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Menorca was named after the Spanish word 'menor' which means smaller. As the name already suggests Menorca is smaller than its neigbouring islands. While the majority of holidaymakers flock to the more publicity-prone islands of Mallorca and Ibiza, Menorca attracts those who want the best of the Balearics, but without the crowds. The stunning coves with white sand beaches are enough of a draw by themselves, but the historic remains of the Brisith occupation, the countryside and tranquillity of this quieter isle all add to its charm.
Landvetter - Minorca
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Start at Placa Colona and lose yourself in a warren of tight alleyways. Take a boat trip along the harbour for the best views of the quayside and naval base. Maó is the Catalan name for Mahón, or "Port Mahon" in English.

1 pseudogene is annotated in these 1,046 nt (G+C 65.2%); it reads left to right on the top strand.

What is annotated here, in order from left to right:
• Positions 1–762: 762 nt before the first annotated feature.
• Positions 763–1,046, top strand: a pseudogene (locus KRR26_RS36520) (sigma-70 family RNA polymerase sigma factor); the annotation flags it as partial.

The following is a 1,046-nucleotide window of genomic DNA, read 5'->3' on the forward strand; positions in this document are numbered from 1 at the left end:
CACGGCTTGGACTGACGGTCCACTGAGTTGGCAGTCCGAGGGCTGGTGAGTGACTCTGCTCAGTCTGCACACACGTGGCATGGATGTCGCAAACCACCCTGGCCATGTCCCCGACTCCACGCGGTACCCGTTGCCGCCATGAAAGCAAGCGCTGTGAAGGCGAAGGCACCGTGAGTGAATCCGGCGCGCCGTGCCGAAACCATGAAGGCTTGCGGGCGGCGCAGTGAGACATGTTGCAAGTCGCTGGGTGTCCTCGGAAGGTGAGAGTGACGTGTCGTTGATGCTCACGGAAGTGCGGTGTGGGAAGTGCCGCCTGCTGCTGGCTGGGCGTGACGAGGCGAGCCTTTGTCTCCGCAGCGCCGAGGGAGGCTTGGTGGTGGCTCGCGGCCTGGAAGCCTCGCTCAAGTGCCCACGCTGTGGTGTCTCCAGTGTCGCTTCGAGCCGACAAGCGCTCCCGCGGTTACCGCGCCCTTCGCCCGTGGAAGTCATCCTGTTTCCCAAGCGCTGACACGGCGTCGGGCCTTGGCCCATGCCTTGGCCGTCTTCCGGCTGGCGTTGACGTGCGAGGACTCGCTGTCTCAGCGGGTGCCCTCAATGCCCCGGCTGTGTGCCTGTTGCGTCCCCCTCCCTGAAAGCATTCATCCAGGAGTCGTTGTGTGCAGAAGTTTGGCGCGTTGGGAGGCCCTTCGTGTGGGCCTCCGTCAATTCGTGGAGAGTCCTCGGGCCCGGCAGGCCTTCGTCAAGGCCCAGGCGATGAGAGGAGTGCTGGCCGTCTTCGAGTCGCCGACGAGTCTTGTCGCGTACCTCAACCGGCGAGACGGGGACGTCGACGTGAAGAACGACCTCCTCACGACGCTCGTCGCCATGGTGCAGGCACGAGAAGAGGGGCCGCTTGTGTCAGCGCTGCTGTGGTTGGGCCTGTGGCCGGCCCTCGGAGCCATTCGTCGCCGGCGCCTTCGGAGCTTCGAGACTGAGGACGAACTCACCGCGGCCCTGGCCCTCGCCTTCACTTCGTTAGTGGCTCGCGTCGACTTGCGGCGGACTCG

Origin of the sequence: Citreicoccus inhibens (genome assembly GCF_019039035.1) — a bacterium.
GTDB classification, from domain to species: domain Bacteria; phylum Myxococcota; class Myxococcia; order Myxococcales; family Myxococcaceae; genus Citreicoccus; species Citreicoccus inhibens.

Fort Marlborough

Take a tour of the gloomy tunnels in this low-lying fort, built by the British in the 18th century. It was built semi-submerged with an entry by tunnel in order to conceal it in the surroundings.

Cala de Sant Esteve, Balearerna
Airport - Menorca

Menorca Airport is located four kilometres southwest of the capital, Maó. During the summer, buses link the airport with Mao every half hour. Taxis are available outside the arrivals hall. Alternatively, you can hire a car at one of the many on-site rental offices. For car rental: Enterprises rent-a-car www.enterprise.es

Public Transport

Several private bus companies cover a variety of routes on the island. Cars, motorbikes or bicycles are also suitable means of transport, with roads generally well signposted. There are cycle lanes on some of the minor roads. Several of the more popular coves are only accessible by private roads and a small toll is charged in some instances.